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film criticism by maryann johanson | since 1997

Bandslam (review)

It’s official: rock ’n’ roll has been tamed. It must be if Walden Media (see: the Narnia movies), the movie company known for its family-values agenda (that is, one that adheres to the stereotypical narrow ideas about what constitutes both “family” and “values”) is taking it on. That’s how you get a rock ’n’ roll movie this calculated for sweet, feel-good blandness. And not the rock ’n’ roll kind of feel-good, either, unless you think the Jonas Brothers rock hard. Instantly forgettable but inoffensive, this is the tale of misfit teen Will Burton (the Shia LaBeouf-esque newcomer Gaelan Connell), who moves to a new high school that isn’t quite so much like “Guantanamo with a lunch period” as the old one, makes new friends, and starts managing a high-school band in preparation for the titular competition. Adolescent bumps in the road are struck, of course, but all the would-be excitement here is contrived and melodramatic, and painfully earnest at that — blame writers Todd Graff and Josh A. Cagan; Graff directs. Isn’t it suspicious that golden-girl cheerleader Charlotte (Aly Michalka) would hang around with the likes of Will? Will he learn to love the “eccentric” Sa5m (Vanessa Hudgens: High School Musical 3: Senior Year) — the “5” is silent — and she him, even though she mopes that “emotion is overrated”? Take Nick & Norah’s Infinite Playlist, delete all the raw pain and uncomplicated joy, and this is what you’re left with. It’s not awful, just awfully dull.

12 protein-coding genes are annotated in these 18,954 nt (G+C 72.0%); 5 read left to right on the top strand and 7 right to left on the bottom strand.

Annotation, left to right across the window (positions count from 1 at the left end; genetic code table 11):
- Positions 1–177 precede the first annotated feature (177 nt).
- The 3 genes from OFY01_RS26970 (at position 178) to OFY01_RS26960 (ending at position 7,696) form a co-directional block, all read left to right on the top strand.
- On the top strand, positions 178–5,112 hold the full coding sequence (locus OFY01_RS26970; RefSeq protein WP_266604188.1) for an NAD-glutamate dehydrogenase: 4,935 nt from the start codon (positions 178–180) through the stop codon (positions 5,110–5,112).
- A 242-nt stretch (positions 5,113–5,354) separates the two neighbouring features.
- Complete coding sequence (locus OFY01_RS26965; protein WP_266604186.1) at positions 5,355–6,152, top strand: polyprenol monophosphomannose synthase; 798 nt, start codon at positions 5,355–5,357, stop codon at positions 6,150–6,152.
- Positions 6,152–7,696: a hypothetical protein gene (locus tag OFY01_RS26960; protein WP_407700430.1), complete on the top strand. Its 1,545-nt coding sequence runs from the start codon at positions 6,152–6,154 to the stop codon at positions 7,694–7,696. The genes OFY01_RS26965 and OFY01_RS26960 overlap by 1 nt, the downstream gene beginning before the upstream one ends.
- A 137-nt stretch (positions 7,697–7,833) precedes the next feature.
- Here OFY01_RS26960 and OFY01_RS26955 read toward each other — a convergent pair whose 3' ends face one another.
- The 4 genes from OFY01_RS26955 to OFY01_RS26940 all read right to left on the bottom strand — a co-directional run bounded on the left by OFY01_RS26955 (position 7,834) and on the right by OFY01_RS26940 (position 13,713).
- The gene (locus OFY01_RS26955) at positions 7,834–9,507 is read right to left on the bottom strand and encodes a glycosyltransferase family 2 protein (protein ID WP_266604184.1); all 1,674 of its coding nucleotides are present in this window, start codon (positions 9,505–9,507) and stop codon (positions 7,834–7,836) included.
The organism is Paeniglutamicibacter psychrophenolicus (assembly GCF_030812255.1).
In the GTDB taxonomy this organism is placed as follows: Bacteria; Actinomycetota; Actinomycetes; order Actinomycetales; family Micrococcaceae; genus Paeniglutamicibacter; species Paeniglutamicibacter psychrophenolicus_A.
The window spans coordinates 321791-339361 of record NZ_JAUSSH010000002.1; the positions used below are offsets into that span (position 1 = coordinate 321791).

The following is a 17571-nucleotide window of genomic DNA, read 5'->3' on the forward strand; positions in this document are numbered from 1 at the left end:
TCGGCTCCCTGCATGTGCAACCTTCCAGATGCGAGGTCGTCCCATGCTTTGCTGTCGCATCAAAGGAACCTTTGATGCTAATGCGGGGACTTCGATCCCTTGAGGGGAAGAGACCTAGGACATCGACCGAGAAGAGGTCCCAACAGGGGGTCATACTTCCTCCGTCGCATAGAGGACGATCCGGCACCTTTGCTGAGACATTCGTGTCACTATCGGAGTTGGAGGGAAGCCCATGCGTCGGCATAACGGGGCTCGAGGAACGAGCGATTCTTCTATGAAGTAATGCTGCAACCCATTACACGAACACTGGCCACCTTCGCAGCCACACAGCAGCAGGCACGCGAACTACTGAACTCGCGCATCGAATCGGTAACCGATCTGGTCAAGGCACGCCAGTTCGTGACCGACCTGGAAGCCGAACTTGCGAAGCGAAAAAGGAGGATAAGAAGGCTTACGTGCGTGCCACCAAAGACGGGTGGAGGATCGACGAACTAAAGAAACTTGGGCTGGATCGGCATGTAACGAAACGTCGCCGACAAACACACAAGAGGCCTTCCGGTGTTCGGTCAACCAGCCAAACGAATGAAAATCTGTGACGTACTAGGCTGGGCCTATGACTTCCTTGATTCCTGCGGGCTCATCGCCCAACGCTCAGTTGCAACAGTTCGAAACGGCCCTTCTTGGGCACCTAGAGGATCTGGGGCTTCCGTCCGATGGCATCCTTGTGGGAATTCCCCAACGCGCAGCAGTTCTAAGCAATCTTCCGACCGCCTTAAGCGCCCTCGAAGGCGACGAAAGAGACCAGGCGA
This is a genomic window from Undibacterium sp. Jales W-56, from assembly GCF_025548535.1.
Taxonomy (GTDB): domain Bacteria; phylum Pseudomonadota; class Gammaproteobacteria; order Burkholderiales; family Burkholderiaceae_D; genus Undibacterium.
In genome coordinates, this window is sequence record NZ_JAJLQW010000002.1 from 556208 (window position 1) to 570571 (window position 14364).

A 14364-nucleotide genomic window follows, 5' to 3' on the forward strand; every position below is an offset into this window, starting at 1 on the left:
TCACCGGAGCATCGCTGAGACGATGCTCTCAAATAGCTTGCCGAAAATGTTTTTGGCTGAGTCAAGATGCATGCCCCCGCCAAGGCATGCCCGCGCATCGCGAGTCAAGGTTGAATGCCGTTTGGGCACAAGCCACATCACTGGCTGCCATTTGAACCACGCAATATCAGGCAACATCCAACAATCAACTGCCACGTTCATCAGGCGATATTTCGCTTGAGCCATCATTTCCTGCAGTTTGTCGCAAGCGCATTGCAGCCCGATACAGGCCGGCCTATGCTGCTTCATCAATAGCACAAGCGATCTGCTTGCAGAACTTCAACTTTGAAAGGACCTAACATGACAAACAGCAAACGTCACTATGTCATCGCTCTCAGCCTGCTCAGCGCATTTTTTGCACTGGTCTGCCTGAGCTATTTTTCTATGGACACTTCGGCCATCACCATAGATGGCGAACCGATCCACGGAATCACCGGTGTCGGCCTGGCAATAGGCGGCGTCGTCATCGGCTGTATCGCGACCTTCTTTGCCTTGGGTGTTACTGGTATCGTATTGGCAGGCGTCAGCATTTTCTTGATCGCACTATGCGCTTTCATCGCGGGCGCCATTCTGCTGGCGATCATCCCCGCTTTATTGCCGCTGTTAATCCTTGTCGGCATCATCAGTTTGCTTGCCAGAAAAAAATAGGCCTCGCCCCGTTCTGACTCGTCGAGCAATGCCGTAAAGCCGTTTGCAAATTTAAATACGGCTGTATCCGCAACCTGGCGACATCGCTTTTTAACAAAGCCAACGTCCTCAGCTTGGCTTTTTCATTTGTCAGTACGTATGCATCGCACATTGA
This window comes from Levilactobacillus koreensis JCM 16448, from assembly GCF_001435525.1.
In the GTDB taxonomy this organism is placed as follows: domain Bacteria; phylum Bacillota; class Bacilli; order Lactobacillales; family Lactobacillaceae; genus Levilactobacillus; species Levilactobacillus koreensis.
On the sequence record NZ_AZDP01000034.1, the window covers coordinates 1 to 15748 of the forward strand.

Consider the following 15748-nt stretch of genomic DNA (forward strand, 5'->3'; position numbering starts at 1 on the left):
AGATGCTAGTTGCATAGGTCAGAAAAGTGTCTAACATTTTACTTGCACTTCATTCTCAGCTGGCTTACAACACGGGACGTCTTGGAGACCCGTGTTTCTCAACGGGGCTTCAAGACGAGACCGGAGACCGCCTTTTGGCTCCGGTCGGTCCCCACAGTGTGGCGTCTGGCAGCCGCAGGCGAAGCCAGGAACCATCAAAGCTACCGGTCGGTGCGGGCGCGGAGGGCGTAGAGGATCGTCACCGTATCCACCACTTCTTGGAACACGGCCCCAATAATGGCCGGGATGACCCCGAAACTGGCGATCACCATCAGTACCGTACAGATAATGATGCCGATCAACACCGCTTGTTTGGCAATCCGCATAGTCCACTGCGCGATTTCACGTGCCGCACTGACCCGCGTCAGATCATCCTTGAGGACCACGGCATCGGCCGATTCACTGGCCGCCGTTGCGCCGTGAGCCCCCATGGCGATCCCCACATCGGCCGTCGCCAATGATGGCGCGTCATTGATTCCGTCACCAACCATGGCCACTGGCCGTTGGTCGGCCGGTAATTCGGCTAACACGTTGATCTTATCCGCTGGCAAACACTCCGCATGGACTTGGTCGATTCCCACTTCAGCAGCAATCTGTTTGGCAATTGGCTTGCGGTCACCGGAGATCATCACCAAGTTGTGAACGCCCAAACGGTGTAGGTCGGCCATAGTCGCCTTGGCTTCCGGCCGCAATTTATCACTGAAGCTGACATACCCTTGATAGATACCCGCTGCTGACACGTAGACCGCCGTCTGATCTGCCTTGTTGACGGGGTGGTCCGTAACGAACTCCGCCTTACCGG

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MPAA: rated PG for some thematic elements and mild language

viewed at a semipublic screening with an audience of critics and ordinary moviegoers

official site | IMDb | trailer
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